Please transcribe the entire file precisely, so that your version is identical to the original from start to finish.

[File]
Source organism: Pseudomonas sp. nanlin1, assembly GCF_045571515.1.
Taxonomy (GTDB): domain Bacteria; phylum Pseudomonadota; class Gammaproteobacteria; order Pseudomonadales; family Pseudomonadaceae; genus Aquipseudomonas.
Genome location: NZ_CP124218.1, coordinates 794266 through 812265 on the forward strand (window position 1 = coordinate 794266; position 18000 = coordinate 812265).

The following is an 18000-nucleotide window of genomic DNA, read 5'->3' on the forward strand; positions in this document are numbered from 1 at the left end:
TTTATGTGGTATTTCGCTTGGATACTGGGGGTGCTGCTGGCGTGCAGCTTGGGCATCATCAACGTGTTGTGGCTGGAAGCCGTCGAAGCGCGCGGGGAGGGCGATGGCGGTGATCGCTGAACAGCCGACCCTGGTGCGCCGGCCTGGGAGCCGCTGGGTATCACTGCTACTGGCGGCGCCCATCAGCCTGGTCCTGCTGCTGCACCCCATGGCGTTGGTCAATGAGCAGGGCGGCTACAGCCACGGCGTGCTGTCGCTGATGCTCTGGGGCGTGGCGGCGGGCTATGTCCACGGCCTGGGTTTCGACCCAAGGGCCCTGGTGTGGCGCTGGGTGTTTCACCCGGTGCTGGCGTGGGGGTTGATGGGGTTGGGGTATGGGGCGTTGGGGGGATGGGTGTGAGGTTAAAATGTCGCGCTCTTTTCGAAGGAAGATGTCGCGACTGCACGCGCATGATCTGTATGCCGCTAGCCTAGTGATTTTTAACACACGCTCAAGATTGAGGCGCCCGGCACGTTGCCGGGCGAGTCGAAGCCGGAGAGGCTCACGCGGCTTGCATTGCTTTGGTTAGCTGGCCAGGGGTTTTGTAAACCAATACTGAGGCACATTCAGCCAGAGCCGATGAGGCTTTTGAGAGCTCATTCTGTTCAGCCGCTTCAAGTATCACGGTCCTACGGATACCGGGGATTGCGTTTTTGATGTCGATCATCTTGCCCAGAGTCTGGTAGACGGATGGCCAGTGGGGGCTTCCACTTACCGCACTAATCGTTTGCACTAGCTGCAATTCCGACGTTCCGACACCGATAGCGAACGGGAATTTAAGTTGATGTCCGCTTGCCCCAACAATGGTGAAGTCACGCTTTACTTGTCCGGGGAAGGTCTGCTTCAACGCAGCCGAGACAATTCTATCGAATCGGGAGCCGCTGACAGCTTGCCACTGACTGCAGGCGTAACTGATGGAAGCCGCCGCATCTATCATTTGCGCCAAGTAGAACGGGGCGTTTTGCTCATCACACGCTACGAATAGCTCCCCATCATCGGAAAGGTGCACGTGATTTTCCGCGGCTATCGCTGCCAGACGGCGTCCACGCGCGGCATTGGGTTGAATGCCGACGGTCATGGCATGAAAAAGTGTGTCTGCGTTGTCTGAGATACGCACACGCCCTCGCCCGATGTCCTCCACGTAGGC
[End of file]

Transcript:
Source organism: Pseudomonas sp. nanlin1, assembly GCF_045571515.1.
Taxonomy (GTDB): domain Bacteria; phylum Pseudomonadota; class Gammaproteobacteria; order Pseudomonadales; family Pseudomonadaceae; genus Aquipseudomonas.
Genome location: NZ_CP124218.1, coordinates 794266 through 812265 on the forward strand (window position 1 = coordinate 794266; position 18000 = coordinate 812265).

The following is an 18000-nucleotide window of genomic DNA, read 5'->3' on the forward strand; positions in this document are numbered from 1 at the left end:
TTTATGTGGTATTTCGCTTGGATACTGGGGGTGCTGCTGGCGTGCAGCTTGGGCATCATCAACGTGTTGTGGCTGGAAGCCGTCGAAGCGCGCGGGGAGGGCGATGGCGGTGATCGCTGAACAGCCGACCCTGGTGCGCCGGCCTGGGAGCCGCTGGGTATCACTGCTACTGGCGGCGCCCATCAGCCTGGTCCTGCTGCTGCACCCCATGGCGTTGGTCAATGAGCAGGGCGGCTACAGCCACGGCGTGCTGTCGCTGATGCTCTGGGGCGTGGCGGCGGGCTATGTCCACGGCCTGGGTTTCGACCCAAGGGCCCTGGTGTGGCGCTGGGTGTTTCACCCGGTGCTGGCGTGGGGGTTGATGGGGTTGGGGTATGGGGCGTTGGGGGGATGGGTGTGAGGTTAAAATGTCGCGCTCTTTTCGAAGGAAGATGTCGCGACTGCACGCGCATGATCTGTATGCCGCTAGCCTAGTGATTTTTAACACACGCTCAAGATTGAGGCGCCCGGCACGTTGCCGGGCGAGTCGAAGCCGGAGAGGCTCACGCGGCTTGCATTGCTTTGGTTAGCTGGCCAGGGGTTTTGTAAACCAATACTGAGGCACATTCAGCCAGAGCCGATGAGGCTTTTGAGAGCTCATTCTGTTCAGCCGCTTCAAGTATCACGGTCCTACGGATACCGGGGATTGCGTTTTTGATGTCGATCATCTTGCCCAGAGTCTGGTAGACGGATGGCCAGTGGGGGCTTCCACTTACCGCACTAATCGTTTGCACTAGCTGCAATTCCGACGTTCCGACACCGATAGCGAACGGGAATTTAAGTTGATGTCCGCTTGCCCCAACAATGGTGAAGTCACGCTTTACTTGTCCGGGGAAGGTCTGCTTCAACGCAGCCGAGACAATTCTATCGAATCGGGAGCCGCTGACAGCTTGCCACTGACTGCAGGCGTAACTGATGGAAGCCGCCGCATCTATCATTTGCGCCAAGTAGAACGGGGCGTTTTGCTCATCACACGCTACGAATAGCTCCCCATCATCGGAAAGGTGCACGTGATTTTCCGCGGCTATCGCTGCCAGACGGCGTCCACGCGCGGCATTGGGTTGAATGCCGACGGTCATGGCATGAAAAAGTGTGTCTGCGTTGTCTGAGATACGCACACGCCCTCGCCCGATGTCCTCCACGTAGGC